Well, actually, it was a bird.
There was no question of its avian identification. I mean, come on now, a bird is a bird and hardly looks like anything else.
Ostrich. Hummingbird. Still birds.
That much was easy.
Ah, but . . . a bird indeed of a different color. And right in my backyard, posing quite nicely beneath the largest feeder. Content to munch away and, near as I could tell, feeling quite at home among all the normally-colored birds around it.
It didn't think it was any different.
Stunning, whatever it may be, the bird's back, tail feathers and as much of the chest as I could see in the fairly high grass were of a very light gray. I wouldn't consider it albino white but certainly light indeed, segueing into a head of light, almost striped, tan.
Bird of a feather indeed. But what unusual feathers.
Fortunately I was able to get three sharp photographs so I can write now and know the description is probably even more accurate that what I might have provided at the time.
Other advantage of having the bird in hand (so to speak) was I could ask for other opinions.
"Cowbird" was the unanimous reply. OK. I even agreed. Size looked right and the proper brown head above its black body made the color arrangement at least sensible.
Yet something continued to nag.
In two of my pictures the bird's space is shared with a grackle. No doubt about that one. And the grackle is noticeably larger.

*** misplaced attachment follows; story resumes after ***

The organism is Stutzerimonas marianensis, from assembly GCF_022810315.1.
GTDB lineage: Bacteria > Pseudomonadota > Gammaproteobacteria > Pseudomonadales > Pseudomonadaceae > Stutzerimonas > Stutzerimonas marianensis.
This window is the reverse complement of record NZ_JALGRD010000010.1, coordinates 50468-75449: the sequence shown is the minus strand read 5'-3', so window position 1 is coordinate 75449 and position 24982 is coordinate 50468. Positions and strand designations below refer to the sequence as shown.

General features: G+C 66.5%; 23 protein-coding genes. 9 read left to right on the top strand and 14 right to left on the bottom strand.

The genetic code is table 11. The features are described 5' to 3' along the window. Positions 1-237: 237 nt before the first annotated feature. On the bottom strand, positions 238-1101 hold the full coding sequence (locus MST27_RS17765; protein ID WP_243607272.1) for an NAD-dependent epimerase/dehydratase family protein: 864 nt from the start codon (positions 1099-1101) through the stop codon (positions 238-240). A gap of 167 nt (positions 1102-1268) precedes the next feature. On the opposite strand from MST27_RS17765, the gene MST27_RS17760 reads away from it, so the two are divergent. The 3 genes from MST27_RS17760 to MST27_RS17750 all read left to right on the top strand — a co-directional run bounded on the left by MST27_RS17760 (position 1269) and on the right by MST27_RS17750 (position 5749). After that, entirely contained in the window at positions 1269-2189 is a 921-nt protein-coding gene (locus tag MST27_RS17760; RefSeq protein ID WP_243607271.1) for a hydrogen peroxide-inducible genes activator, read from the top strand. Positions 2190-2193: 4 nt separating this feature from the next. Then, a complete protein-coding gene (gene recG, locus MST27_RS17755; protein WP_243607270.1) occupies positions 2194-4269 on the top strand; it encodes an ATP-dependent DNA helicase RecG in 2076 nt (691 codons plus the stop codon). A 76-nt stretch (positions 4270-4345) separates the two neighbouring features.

Grackle - 10 to 12 inches, cowbird 6 . I'll go with that.
Still, I hesitated.
All right, I confess. I am one heck of a stubborn son-of-a-gun. Everybody - including a local birding expert, says "cowbird" and I'm going OK ... but ... well, maybe.
I look again. And again.
My visitor has a longer and pointier beak than a cowbird. Not a mega-Cyrano difference but it doesn't fit the pictures I have. And, while a male cowbird definitely has a brown hood, his reaches down to his shoulders. "Whitey" has his end mid-crown, actually in a very definite line.
Also, although the bird is definitely smaller than the grackle behind it - both conveniently lined up side-to-side - it isn't as small as one might expect a cowbird to be.
Not exactly. Maybe.
Still feeling naggingly unsure, I pull out my other books. I use them less often for a number of reasons: Audubon (two), Stokes, even Peterson. For a moment I jump at the catbird, then realize I'm getting further afield.
While none of the habits of any of these birds could be called 100% reliable, it is true that I see the cowbird most often at - that is ON - one of the feeders while grackles and the red-winged blackbird tend, probably because of their larger size, to congregate on the ground beneath. And that's where this bird remained.
Could it possibly be a red-wing?
The beak might fit and the shape isn't too far off.
Ultimately, I cast my vote that way.
I've checked again and, while cowbirds have been sighted here in June (my stranger was seen at the very start of this month), their more common visiting hours take place earlier in spring. In this particular year, I saw none after mid-May. Redwings of course remain as common as the grackles from March well into September.
All right then. It's a modified red-winged-blackbird.
Susan Crossett is a Cassadaga resident. Send comments to firstname.lastname@example.org